Home Book industry Comic book writers and artists follow other creators to under stack

Comic book writers and artists follow other creators to under stack

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In recent years, dozens of leading journalists, historians and essayists have tried their luck as solo practitioners on Substack, the digital newsletter platform that has built an audience of over 500,000 subscribers since its inception in 2017. Now , a number of comic book creators have decided to do the same.

Nick Spencer, a comic book author best known for his work for Marvel Entertainment, was the liaison between Substack and a group of creators who, starting Monday, will be posting new comic book stories, essays and how-to guides on the platform.

He said he approached Chris Best, a founder of Substack, with the idea last year, as the pandemic kept many fans out of comic book stores and creators looked for new ways to connect with readers.

Initial lineup includes comic-centric newsletters from Saladin Ahmed, Jonathan Hickman, Molly Ostertag, Scott Snyder and James Tynion IV, with other writers and artists to be announced.

Credit…Dave acosta

Creators will be paid by Substack while retaining ownership of their work. The company will take most of the subscription revenue in the first year; after that it will take a reduction of 10 percent.

Mr Tynion, who last month won an Eisner Award, the comics industry’s highest accolade, for best writer, has said he will stop writing Batman for DC Entertainment to devote time to its series belonging to its creator and to his newsletter Substack.

“It was not an easy decision,” he said. “To invest my time in new material, I had to choose. I couldn’t do both.

For his newsletter, one of his projects will be to work with artist Michael Avon Oeming on “Blue Book”, stories based on testimonies of extraterrestrial encounters.

Credit…Michael Avon OEM

Jonathan Hickman, who recently helped revitalize Marvel’s X-Men franchise, said he gave digital comics a lot of thought at the start of the pandemic, when distribution was temporarily halted.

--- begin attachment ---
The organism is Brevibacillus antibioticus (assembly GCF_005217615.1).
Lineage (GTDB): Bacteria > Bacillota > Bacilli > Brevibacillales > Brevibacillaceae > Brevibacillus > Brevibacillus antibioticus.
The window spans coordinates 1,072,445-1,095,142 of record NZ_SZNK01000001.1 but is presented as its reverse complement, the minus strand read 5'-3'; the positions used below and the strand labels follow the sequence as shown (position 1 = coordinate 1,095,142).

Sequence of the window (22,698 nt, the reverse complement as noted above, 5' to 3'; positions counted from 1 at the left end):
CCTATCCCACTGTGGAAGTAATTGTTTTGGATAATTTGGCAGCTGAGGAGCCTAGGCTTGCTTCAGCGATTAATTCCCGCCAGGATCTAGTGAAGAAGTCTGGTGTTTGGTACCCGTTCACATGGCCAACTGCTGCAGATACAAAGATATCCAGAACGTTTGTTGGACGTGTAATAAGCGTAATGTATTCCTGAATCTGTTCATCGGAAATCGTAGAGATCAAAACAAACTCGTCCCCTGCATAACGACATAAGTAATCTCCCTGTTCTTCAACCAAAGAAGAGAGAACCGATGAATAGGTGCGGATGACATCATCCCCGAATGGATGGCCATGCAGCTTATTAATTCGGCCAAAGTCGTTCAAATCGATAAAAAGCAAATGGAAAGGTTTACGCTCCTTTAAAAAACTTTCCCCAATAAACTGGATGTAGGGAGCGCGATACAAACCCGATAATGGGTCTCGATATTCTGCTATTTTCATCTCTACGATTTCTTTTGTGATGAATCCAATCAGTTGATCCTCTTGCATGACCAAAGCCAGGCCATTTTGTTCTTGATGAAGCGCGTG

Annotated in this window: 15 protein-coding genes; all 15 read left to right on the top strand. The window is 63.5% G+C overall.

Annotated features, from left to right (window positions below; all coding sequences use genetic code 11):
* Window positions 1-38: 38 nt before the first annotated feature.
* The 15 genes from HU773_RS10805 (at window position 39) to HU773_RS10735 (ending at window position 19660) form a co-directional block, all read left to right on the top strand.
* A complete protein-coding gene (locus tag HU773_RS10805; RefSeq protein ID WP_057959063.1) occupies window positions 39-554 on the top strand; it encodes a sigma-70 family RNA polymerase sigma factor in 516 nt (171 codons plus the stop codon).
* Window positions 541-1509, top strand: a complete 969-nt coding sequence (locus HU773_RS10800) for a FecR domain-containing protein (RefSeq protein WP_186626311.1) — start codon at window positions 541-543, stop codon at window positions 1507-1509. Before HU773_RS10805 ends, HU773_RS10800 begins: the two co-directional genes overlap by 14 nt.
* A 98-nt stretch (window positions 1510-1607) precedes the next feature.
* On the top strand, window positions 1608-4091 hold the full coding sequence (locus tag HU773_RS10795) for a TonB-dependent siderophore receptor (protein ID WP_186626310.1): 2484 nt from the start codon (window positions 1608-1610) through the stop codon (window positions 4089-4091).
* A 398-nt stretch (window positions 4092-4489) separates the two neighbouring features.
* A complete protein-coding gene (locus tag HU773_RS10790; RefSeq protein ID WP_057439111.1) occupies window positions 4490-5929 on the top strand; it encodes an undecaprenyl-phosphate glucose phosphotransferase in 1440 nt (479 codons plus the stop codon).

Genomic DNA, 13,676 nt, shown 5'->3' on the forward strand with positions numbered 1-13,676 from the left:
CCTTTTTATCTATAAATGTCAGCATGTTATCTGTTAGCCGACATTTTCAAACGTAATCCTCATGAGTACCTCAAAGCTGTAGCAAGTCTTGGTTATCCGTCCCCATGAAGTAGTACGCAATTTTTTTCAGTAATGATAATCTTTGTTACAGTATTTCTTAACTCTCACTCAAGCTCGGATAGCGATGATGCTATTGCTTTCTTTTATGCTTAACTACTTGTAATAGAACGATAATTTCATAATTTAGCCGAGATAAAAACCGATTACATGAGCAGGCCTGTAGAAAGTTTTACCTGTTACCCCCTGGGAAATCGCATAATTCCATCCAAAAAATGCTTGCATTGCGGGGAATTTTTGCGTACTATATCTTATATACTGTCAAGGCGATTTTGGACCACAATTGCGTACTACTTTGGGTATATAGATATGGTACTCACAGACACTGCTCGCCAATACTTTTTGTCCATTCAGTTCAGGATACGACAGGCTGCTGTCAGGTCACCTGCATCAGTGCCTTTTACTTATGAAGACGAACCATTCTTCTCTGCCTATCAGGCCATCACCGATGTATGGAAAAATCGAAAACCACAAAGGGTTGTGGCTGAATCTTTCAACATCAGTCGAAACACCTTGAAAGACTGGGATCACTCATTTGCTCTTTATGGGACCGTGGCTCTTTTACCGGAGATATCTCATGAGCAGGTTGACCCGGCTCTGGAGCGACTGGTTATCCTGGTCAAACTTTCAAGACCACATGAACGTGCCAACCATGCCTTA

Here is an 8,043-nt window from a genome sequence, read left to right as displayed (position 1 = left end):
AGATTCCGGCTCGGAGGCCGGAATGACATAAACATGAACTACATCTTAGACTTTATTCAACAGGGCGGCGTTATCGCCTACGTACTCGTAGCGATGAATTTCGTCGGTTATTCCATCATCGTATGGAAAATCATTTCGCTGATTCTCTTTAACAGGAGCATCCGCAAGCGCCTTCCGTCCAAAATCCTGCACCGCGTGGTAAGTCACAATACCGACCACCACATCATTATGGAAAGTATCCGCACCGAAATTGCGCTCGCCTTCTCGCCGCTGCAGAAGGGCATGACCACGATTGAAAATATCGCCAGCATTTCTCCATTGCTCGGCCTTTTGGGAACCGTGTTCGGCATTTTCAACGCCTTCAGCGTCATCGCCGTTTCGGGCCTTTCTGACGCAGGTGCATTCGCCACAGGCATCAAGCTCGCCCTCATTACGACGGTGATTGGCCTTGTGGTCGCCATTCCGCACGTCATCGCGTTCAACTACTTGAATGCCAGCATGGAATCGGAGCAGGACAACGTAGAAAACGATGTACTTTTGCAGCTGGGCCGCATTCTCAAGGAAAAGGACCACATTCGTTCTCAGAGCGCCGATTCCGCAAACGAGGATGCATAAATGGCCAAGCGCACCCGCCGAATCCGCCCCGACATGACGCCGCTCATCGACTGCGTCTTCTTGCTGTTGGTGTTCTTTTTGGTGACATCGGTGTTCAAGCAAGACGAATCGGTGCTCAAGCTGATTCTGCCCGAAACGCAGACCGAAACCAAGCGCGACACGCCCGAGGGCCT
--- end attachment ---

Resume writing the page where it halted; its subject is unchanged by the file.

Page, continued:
“I have found that the things that you can potentially do with it are very fascinating,” he said. “I like the idea of ​​surprising the reader again.”

For his newsletter, Mr. Hickman is working with artists Mike del Mundo and Mike Huddleston on a new series, “Three Worlds, Three Moons”, in which they will take fans through the process of building a fictional universe.

“We treat it like a bunch of guys coming together on a concept album, but we call it a concept universe,” he said.

The group approach, which will also include contributions from writers Ram V. and Tini Howard and others, will allow them to share responsibility for the newsletter. “If someone has a busy week or month, someone else can take over,” Hickman said.

Mr Snyder, a veteran comic book author who has taught creative writing at Columbia University, New York University and Sarah Lawrence College, will offer advice to aspiring comic book writers in his newsletter of information.

“I’ve always wanted to find a way to do this that would allow me to reach more students, as much as they wanted to learn from me, while keeping the cost as low as possible,” he said.

Substack newsletter editors choose whether subscriptions are free or paid. Subscriptions typically start at $ 5 per month. Prominent Substack writers include Hollywood writer Richard Rushfield, historian Heather Cox Richardson, economist Emily Oster and former Slate advice columnist Danny Lavery.


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